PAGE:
Commercial viability has further been ensured through a vertically integrated supply chain: The cooperative owns a state-of-the-art hatchery producing 8 million chicks per year and a modern feed unit, apart from providing management, financial and veterinary support services to its members.
While a lot of media attention has focused on rural distress arising from back-to-back droughts, even linking these to policy distortions encouraging water-guzzling cropping practices, there hasn’t been much reporting on certain basic changes in India’s agricultural landscape over the past two decades. The most obvious reason being their gradual pace, unlike natural calamities like droughts and hailstorms that are sharp, pointed events with instant news value.
Of the most significant changes is the composition of farm produce. About two decades ago, some three-fourths of the value of India’s agricultural GDP was constituted by staples like cereals, pulses and oilseeds. But today, that share has diminished to a fourth; the balance is largely accounted for by so-called high value agriculture (HVA) produce that include horticulture, livestock, fisheries and fibres.
Significantly, it is small holders who cultivate less than five acres — the average size of Indian farms is just over 2.8 acres — who have invested heavily in HVA. Their share in the supply of HVA produce has registered steady increase. It attests to their ability to adapt to demand and compensate for smaller size of holding through producing crops that generate more value per acre.
Small holdings may be a constraint to achieving higher productivity, but there have been attempts to overcome this through a movement of producers’ aggregation. This new model of ‘PPP’ or people-to-people partnerships is yielding positive outcomes.
Over a thousand farmer producer organisations (FPOs) have registered across the country in recent years, with their numbers growing every day. These new generation collectives are learning to overcome the constraints endured by the earlier wave of agricultural cooperatives, which clearly failed to deliver on the promise of empowering farmers. The fresh effort at aggregation through FPOs has been boosted by stronger legislation enshrined in the Companies Act — as opposed to the various state-level cooperative laws —which guards against the political and bureaucratic capture of these institutions.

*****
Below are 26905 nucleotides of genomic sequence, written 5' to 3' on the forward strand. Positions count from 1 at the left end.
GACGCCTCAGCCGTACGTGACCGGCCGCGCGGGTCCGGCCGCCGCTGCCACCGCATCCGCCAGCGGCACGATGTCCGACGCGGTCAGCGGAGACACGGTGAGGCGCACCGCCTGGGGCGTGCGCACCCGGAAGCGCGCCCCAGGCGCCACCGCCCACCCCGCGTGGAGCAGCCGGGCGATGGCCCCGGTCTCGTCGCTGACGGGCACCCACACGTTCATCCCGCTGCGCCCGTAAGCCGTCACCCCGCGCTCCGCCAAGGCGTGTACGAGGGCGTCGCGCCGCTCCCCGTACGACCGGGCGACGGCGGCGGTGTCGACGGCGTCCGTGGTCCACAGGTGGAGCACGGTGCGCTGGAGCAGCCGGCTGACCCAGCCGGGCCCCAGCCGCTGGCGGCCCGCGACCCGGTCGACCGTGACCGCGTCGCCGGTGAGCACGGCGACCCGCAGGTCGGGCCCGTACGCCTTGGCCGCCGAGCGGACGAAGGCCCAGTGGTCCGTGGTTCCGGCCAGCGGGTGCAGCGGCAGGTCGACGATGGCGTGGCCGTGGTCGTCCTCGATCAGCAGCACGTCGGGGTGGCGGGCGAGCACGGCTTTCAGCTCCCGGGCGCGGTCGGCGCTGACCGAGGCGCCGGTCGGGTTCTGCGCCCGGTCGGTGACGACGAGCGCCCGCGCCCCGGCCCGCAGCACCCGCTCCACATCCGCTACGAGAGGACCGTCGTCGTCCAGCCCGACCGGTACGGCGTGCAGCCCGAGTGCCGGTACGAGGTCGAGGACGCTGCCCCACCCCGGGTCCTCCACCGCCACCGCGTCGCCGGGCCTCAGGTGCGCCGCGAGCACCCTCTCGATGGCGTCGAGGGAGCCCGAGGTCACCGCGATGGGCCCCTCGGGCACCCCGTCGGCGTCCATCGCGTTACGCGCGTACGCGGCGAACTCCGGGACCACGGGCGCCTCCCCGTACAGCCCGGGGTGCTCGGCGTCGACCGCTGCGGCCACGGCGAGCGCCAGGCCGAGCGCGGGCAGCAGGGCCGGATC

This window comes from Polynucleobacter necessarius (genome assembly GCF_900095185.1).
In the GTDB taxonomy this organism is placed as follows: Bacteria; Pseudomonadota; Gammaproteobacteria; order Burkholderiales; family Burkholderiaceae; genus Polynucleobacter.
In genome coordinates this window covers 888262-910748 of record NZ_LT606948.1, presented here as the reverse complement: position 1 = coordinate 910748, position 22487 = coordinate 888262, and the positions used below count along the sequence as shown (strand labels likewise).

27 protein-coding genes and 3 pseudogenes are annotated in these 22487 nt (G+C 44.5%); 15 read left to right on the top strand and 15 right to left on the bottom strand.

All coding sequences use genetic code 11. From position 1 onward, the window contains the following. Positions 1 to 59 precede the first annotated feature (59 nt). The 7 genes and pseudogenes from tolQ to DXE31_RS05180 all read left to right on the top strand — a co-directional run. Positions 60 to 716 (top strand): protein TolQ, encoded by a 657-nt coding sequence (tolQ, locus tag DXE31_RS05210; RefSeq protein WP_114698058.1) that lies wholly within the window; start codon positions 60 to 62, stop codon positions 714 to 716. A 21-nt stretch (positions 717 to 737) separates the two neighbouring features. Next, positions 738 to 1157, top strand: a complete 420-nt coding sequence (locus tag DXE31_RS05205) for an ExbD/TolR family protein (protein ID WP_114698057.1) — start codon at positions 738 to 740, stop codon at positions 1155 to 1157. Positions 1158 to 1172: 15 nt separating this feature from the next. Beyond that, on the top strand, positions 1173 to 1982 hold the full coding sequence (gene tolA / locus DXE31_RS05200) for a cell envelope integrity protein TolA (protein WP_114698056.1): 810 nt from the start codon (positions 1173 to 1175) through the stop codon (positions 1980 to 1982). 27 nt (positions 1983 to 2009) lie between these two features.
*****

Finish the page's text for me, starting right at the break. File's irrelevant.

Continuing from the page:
Two examples are worth mentioning.
The first one is a small project started in the early 1990s by an NGO, PRADAN, in Kesla block of Madhya Pradesh’s (MP) Hoshangabad district to aggregate tribal women poultry producers. It has blossomed into a commercial venture spanning MP, Jharkhand, West Bengal and Odisha, clocking revenues of Rs 286.92 crore last year. This unique cooperative enterprise has over 9,000 women shareholder-members, each provided assistance to set up a poultry unit of 400-1,000 birds. By locating 30-40 farms within a tight cluster, the enterprise is able to achieve production and cost efficiencies one might see in industrial-scale farms. Commercial viability has further been ensured through a vertically integrated supply chain: The cooperative owns a state-of-the-art hatchery producing 8 million chicks per year and a modern feed unit, apart from providing management, financial and veterinary support services to its members.
The integration of the production chain has helped de-risk the enterprise’s women poultry rearer-members from marketing and financial volatility inherent to agricultural markets. The cooperative plans to expand by enrolling 20,000 women-farmers through its model that has proven to be viable, scalable and inclusive. Though the model’s backbone has been the hardworking woman poultry producer, PRADAN’s professional approach and committed cadre of workers are equally responsible.
A similar success story, with an even larger membership of one lakh-plus farmers, to be cited is that of the Madhya Bharat Consortium of Producer Companies (MBCPC). This is an apex-level producer company promoted by 49 FPOs in MP, with support from another committed NGO, the Bhopal-based Action for Social Advancement. In its first full year of operations ended March 2016, MBCPC recorded a turnover of Rs 69 crore and is targeting Rs 100 crore in the current fiscal.
MBCPC has, in the past few months, procured over one lakh tonnes of pulses through its FPOs for government agencies. Besides, it has entered into two unique MOUs. The first is with EM3, a private agri-services provider to establish machinery banks for high-end farm equipment that can be custom-hired by MBCPC’s farmers as per need. The second MOU is with the Jawaharlal Nehru Agricultural University at Jabalpur to source breeder seeds of crops like cotton and soyabean for multiplication. The resultant certified seeds will be directly marketed to farmers by MBCPC at prices significantly lower than that of leading brands.
There are many such producer aggregation experiments happening in other states, too, enabled by NGOs and private sector firms. Government policy in agriculture is still largely focused on subsidies, whereas what the sector requires — especially with HVA today — is institutional innovation that gives producers access to capital, technology and markets. With an enabling environment, many of the tiny FPOs now coming up can grow to scale and offer a rural version of the Startup India story.